Explore VTVLC’s blog. From student-authored reflections on virtual learning, to teacher profiles and important updates.
As VTVLC’s 9-12 Principal, Jessica Leo coordinates VTVLC’s full-time high school program.
“I have the pleasure of working with students, families, VTVLC Student Support, and Vermont schools to support the success of our students,” Leo said.
Technology in today’s world is used in many ways, both negatively and positively. One of the positive ways is the availability of virtual learning. Without technology, online learning would be impossible.
A normal day for me as a virtual student is both simple and routine. I take on-demand classes, which means my learning is not tethered to a traditional fall/spring academic calendar, and I can work at my own pace. Each day, after I get ready for the day and eat breakfast, I switch my attention to all the work I have to do. I usually work for five hours at a time, take a break for about an hour, and then complete any personal work I need to complete. I then run some errands, eat dinner, and unwind from the day.
Making sure you are supported by a reliable group of people is so important, especially when you are going to school virtually. In a virtual setting, when you need help, you can’t simply find your teacher in a school building or classroom. Additionally, in some rolling admission classes, it may not be possible to interact with peers that could assist you, either. If you need help from a teacher, the onus is on you to reach out and schedule an appointment to get the help you need. It is also important to have family or friends that can be there for extra support when you need it.
Time management and organization, especially when it comes to independent classes such as the ones offered through VTVLC, can be incredibly tricky. Yet, these skills are crucial to success not only at VTVLC and in school, but in all aspects of life. As a result, I have developed a number of strategies that have helped me to succeed and motivate myself independently.
Maintaining a good head space while completing school online is essential. If you are not in a good head space while schooling online, it is very likely you will fall behind, and it is easy to do so. Some ways of maintaining or improving your headspace while being online are staying social, exercising, taking on new hobbies, and listening to music.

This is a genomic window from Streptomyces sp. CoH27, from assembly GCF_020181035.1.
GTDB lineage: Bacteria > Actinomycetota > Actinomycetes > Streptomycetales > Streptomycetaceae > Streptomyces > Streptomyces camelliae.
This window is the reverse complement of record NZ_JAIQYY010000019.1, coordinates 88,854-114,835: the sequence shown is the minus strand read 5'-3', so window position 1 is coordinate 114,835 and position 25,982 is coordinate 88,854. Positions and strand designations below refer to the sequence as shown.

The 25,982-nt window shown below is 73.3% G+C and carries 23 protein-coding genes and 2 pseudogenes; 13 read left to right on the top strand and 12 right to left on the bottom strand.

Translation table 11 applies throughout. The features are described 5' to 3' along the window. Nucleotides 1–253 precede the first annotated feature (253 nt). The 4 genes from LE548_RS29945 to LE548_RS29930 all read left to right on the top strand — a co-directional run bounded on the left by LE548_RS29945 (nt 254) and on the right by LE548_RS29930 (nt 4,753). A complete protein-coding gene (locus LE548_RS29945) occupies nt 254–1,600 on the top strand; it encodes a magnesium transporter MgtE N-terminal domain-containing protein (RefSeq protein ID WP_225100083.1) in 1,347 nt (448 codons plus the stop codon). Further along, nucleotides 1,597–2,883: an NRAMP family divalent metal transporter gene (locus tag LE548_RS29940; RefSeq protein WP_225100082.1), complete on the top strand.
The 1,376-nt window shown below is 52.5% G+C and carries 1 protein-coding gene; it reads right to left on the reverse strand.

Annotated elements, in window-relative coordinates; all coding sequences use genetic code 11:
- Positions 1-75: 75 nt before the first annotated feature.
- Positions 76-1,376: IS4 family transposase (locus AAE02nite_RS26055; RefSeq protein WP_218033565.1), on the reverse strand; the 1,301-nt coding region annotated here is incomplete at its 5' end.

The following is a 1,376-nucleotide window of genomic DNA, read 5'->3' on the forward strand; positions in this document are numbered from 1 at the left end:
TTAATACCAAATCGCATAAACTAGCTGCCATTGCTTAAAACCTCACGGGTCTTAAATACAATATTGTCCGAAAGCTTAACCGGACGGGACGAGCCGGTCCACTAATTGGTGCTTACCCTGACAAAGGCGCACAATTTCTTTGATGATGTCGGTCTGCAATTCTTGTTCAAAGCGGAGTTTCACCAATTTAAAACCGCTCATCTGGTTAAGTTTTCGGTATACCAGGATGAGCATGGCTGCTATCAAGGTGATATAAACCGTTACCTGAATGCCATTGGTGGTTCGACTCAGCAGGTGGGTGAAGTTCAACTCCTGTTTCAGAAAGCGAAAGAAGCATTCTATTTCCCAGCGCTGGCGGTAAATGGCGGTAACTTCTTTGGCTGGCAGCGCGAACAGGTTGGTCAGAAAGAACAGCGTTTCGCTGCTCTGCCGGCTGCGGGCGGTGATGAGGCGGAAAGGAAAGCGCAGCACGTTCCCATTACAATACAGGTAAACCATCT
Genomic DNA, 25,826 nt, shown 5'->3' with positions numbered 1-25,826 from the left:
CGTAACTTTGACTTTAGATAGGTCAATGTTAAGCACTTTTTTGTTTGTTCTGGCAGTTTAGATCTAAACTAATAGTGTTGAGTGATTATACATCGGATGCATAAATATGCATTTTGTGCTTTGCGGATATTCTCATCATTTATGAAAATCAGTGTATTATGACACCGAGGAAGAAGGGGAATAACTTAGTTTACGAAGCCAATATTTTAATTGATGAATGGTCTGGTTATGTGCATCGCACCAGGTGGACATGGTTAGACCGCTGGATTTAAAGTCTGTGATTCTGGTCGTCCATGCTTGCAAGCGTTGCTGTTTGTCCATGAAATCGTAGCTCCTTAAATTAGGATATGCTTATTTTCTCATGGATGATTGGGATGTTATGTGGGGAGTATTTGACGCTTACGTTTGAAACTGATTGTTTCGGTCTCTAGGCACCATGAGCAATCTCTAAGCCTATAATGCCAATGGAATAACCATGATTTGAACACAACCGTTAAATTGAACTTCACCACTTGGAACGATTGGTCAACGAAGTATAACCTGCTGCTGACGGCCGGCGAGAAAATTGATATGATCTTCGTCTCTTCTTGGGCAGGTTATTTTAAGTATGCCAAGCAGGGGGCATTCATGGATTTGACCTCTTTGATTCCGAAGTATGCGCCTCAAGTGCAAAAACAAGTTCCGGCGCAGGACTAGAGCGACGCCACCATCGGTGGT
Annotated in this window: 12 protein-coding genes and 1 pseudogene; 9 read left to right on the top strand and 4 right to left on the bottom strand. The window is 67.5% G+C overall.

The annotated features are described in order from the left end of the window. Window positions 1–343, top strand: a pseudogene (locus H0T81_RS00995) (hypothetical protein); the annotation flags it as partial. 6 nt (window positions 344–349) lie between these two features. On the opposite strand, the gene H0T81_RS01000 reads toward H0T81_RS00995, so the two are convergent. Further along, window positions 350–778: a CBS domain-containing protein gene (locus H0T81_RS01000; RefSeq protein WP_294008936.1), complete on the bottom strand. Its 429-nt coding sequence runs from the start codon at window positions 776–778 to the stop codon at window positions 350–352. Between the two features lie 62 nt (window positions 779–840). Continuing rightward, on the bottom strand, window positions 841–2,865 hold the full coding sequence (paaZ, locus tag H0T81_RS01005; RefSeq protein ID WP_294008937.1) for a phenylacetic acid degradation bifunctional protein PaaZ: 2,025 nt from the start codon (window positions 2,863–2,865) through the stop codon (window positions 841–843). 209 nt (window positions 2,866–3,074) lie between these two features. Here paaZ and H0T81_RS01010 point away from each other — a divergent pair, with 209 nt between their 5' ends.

There are many differences between VTVLC and in-person learning, especially when it comes to the hands-on work being completed by students. These can make shifting from online to in-person, or vice versa, a tricky adjustment. Some of these key differences consist of time, class structure, and teaching style.
I have always been an exceptional student, earning straight-A’s and taking advantage of honors and Advanced Placement options wherever possible. At the beginning of my sophomore year, though, my grades started to slip. I was taking four Advanced Placement classes and two honors classes, but it became difficult to attend all of my classes each day due to medical issues. I knew I could not continue at a brick-and-mortar school and achieve the success I knew I was capable of.
During 11th grade, Gabriel Ciancolo decided that he wanted to learn full-time with VTVLC. Ciancolo lived in Ukraine on and off from 2021 until the war broke out. Now, his parents have opened a home for Ukrainian refugees called Agape House of Mercy, and Ciancolo is a 12-grader taking Astronomy, Precalculus, African American History, Renewable Technologies, Digital Photography, and Journalism with VTVLC.
Harold Vance currently teaches middle school English language arts for the VTVLC full-time K-8 program. Before that, Vance was a Flexible Pathways Coordinator at BFA Fairfax, where he supported students in a variety of learning opportunities including social/emotional learning, online options, Work-Based Learning, and more.